Wednesday, August 8, 2007

"I Never Read It": Star Trek and The Representation of African-American Women

by David Greven, Ph.D
Assistant Professor of English, Connecticut College

Lily (Alfre Woodard) in Star Trek: First Contact is an African-American woman freedom fighter in the ravaged Earth of the twenty second century, on the verge of the titular first contact meeting with the Vulcans that dramatically changes, in the Trekverse, the course of human history. Jean-Luc Picard’s Enterprise is only present at Lily’s Earth because they have followed a Borg sphere on its journey backwards in time, in an effort to retrocolonize the Earth, so resistant to Borg assimilation in the 24th century. First Contact is Picard’s Ahab film, in which, in his maddened, vengeful determination to destroy the Borg, who have infiltrated Enterprise, he resembles Melville’s tormented and terrible anti-hero in his hunt for the mythic White Whale. (The Moby Dick references are nothing new for Trek—they also saturate Star Trek II: The Wrath of Khan.)

At one point—after Picard has denounced the fierily masculinist (and often hysterical) Klingon Worf (Michael Dorn) as a “coward”—and ordered the Enterprise crew to fight the Borg hand-to-hand if they have to—anything to avoid blowing up the ship—Lily storms into Picard’s ready room. She lights into him, attacking him for essentially ordering the crew to commit suicide by fighting hopeless battles with the Borg, when if Picard simply blew up the ship, they could all at least survive. “I forgot,” Lily says, “Captain Ahab always has to get his whale.” “What?” Picard angrily responds. “You do have books in the 24th century?” Lily challenges him. After Picard demands she leave, Lily shrieks, “Blow up the damn ship, Jean-Luc!” Thunderously, Picard bellows, “No! Noooooo!” With that, he bashes his glass display of model ships throughout the centuries, which loudly shatters. He says,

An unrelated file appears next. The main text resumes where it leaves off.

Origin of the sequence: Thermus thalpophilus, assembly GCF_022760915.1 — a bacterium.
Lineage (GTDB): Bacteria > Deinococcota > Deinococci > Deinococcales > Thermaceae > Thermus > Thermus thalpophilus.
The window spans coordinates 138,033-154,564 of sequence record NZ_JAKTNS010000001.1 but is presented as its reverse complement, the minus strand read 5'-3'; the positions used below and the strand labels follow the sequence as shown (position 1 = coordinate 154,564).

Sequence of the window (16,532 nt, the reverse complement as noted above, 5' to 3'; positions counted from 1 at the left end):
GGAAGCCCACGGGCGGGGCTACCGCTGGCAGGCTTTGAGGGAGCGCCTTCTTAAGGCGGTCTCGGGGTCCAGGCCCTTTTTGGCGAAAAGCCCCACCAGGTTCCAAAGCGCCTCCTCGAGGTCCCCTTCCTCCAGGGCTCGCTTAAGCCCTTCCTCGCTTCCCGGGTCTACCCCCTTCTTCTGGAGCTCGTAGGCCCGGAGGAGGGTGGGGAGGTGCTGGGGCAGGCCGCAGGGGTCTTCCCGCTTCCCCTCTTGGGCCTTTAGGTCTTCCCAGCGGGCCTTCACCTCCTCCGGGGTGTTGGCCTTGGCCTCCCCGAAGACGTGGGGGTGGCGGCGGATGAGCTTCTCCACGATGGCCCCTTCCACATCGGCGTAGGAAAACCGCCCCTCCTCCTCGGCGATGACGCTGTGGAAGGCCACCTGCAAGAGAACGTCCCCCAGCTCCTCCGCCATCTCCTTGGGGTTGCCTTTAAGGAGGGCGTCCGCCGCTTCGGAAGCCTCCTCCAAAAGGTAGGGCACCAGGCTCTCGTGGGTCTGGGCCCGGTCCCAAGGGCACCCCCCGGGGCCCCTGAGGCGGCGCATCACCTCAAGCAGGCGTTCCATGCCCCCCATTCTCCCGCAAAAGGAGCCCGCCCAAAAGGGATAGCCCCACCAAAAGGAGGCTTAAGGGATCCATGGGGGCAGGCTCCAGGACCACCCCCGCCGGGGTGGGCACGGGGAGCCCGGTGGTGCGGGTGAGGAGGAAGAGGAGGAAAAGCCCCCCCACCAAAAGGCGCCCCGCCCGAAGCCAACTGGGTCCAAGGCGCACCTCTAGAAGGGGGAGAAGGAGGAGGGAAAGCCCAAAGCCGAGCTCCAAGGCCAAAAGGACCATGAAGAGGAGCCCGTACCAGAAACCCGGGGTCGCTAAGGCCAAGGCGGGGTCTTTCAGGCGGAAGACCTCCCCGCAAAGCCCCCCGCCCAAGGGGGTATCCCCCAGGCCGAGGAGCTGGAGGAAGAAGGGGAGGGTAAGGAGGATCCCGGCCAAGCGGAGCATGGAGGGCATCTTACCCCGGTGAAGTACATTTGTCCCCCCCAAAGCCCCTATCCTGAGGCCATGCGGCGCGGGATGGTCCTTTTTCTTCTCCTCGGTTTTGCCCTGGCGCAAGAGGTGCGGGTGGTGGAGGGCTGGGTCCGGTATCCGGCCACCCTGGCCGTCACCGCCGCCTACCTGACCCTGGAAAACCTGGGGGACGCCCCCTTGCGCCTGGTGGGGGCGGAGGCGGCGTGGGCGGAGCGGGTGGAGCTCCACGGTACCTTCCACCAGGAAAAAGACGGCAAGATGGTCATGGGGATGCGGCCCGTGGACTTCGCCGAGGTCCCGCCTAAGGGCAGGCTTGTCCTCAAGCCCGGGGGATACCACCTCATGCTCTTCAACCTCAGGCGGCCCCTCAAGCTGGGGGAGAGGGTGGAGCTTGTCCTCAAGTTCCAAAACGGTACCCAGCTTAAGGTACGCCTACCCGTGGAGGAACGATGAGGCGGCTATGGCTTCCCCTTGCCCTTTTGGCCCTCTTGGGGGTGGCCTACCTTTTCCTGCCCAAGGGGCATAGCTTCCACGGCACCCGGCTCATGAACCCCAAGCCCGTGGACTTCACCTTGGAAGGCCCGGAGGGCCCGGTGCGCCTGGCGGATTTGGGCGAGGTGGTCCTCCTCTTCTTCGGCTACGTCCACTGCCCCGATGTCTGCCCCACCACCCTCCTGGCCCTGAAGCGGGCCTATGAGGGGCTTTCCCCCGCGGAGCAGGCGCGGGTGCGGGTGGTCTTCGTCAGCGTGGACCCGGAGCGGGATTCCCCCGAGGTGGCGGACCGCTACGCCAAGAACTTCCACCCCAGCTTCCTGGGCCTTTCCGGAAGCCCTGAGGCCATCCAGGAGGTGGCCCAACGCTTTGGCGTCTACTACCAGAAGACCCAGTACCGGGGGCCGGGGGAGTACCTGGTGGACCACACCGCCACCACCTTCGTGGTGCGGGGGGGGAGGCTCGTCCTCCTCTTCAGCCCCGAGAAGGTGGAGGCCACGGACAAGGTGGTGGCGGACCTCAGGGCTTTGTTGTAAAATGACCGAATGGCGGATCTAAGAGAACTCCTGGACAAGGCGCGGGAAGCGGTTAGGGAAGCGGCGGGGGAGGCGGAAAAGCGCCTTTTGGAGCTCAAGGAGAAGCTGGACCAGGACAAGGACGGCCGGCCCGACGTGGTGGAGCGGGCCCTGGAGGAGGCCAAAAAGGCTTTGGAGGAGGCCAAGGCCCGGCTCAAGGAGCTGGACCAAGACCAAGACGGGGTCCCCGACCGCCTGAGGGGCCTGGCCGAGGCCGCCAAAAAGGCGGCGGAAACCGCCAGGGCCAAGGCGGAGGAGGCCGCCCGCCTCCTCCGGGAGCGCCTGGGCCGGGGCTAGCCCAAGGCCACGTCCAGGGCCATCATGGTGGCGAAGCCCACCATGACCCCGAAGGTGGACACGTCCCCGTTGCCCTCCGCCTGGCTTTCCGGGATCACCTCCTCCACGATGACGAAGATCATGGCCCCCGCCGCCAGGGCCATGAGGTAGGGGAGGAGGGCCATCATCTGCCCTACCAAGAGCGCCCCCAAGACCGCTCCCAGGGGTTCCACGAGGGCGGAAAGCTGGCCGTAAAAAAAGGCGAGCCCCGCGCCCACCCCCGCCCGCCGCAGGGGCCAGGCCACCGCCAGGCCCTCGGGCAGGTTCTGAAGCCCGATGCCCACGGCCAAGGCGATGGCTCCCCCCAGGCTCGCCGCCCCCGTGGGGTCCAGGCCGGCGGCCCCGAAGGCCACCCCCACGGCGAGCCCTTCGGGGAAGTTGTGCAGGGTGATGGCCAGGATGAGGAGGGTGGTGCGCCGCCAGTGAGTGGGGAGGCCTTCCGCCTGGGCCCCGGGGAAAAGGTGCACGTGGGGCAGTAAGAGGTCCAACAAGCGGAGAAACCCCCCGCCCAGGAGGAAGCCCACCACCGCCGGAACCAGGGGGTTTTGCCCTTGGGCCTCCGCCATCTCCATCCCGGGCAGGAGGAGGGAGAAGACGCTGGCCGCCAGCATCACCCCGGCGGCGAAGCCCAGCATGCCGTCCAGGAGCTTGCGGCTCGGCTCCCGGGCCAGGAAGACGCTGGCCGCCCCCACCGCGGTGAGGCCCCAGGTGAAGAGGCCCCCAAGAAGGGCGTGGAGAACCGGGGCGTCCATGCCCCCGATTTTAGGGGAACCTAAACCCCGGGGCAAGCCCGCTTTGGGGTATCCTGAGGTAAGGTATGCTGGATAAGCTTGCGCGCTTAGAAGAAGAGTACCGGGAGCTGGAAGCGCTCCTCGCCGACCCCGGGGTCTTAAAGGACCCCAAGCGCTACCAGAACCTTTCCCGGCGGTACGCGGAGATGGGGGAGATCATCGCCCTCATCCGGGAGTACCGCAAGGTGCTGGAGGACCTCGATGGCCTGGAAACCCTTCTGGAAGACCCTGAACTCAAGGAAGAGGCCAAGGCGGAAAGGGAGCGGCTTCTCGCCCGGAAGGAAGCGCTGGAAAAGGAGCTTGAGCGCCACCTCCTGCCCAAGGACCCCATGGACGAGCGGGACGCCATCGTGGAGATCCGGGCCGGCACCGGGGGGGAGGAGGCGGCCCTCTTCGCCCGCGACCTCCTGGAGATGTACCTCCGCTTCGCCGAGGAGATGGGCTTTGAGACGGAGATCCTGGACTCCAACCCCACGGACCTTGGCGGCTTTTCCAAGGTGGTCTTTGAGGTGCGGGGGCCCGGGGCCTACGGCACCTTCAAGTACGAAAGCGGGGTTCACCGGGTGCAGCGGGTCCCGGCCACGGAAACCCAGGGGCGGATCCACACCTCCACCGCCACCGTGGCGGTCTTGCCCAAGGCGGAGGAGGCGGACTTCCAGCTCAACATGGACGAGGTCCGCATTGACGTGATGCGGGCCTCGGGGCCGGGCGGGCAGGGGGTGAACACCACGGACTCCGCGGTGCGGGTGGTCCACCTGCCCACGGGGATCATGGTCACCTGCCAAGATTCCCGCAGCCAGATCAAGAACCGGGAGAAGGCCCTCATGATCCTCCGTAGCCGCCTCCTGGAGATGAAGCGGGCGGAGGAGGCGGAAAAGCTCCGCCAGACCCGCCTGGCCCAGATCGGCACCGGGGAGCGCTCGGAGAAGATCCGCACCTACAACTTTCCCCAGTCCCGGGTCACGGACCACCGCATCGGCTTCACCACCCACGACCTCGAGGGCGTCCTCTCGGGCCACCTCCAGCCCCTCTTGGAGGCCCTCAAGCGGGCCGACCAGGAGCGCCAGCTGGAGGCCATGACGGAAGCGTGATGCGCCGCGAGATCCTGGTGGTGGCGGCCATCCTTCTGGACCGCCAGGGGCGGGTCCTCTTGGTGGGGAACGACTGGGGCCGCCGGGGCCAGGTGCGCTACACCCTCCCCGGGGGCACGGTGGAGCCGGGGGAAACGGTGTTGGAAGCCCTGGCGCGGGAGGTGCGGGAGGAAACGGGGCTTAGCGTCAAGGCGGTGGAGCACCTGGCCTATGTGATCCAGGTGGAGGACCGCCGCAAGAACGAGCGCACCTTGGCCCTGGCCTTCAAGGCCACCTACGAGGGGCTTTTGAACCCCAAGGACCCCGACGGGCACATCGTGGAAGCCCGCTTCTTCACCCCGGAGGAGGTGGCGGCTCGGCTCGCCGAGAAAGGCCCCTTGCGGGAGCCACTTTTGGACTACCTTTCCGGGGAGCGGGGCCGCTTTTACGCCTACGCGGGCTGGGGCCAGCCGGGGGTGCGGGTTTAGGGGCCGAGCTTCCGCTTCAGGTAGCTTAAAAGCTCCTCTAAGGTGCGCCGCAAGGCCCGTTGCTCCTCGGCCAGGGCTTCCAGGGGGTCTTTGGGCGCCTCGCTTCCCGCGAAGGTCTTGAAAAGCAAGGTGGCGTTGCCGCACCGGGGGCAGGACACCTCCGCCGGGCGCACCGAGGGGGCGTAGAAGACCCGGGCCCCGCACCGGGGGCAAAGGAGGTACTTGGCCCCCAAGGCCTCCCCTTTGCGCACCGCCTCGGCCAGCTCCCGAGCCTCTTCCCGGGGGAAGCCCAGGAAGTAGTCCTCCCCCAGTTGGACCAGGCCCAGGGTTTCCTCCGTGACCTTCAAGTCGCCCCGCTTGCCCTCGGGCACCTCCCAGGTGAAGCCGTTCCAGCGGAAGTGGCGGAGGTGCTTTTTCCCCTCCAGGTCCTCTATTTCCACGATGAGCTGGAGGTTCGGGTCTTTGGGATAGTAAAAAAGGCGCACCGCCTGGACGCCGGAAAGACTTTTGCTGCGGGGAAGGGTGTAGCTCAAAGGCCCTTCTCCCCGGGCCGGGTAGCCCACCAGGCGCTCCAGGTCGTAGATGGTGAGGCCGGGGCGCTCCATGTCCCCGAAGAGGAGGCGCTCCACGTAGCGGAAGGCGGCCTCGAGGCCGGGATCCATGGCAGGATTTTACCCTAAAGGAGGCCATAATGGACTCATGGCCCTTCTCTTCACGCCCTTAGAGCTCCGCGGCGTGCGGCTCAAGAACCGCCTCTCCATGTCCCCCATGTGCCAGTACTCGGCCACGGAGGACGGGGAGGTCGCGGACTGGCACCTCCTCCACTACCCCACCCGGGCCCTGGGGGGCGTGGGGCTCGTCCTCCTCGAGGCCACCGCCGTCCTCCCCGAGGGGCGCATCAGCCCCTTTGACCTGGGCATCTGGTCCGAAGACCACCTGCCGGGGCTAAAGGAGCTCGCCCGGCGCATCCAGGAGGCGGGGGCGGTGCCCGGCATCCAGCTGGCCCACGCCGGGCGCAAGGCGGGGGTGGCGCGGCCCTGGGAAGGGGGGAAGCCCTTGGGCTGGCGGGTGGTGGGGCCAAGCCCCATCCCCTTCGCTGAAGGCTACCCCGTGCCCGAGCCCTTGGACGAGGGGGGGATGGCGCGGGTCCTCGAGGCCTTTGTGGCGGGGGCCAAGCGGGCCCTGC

They invade our space and we fall back. They assimilate entire worlds and we
fall back. Not this time. The line must be drawn here—this far, and no further.
And I will make them pay for what they’ve done!
Interestingly, Picard speaks in the language of postcolonial discourse, accusing the Borg of cultural invasion and colonization by assimilation—charges that have on occasion been leveled at Trek’s premise itself. But his vividly infuriated speech falls on resigned ears. “See you around, Ahab,” says Lily. At this reminder that he verges on Ahablike tyranny, Picard iterates one of the most famous passages from Moby Dick:
He piled upon the whale's white hump the sum of all the general rage and hate
felt by his whole race from Adam down; and then, as if his chest had been a
mortar, he burst his hot heart’s shell upon it.
Picard now realizes what he has been becoming—a tyrant. He owes this revelation to Lily, the triumphant close-reader of classic literature who can—to the elation of humanists everywhere—marshal the moral power of great literature to stop wars, prevent strife, illuminate human psychology, force Picard to recognize his own potential evil. But Picard’s extraordinary revelation produces another one. About the canonical classic she liberally referenced, Lily reveals, “Actually, I never read it.” She has quoted from Moby Dick but never read it.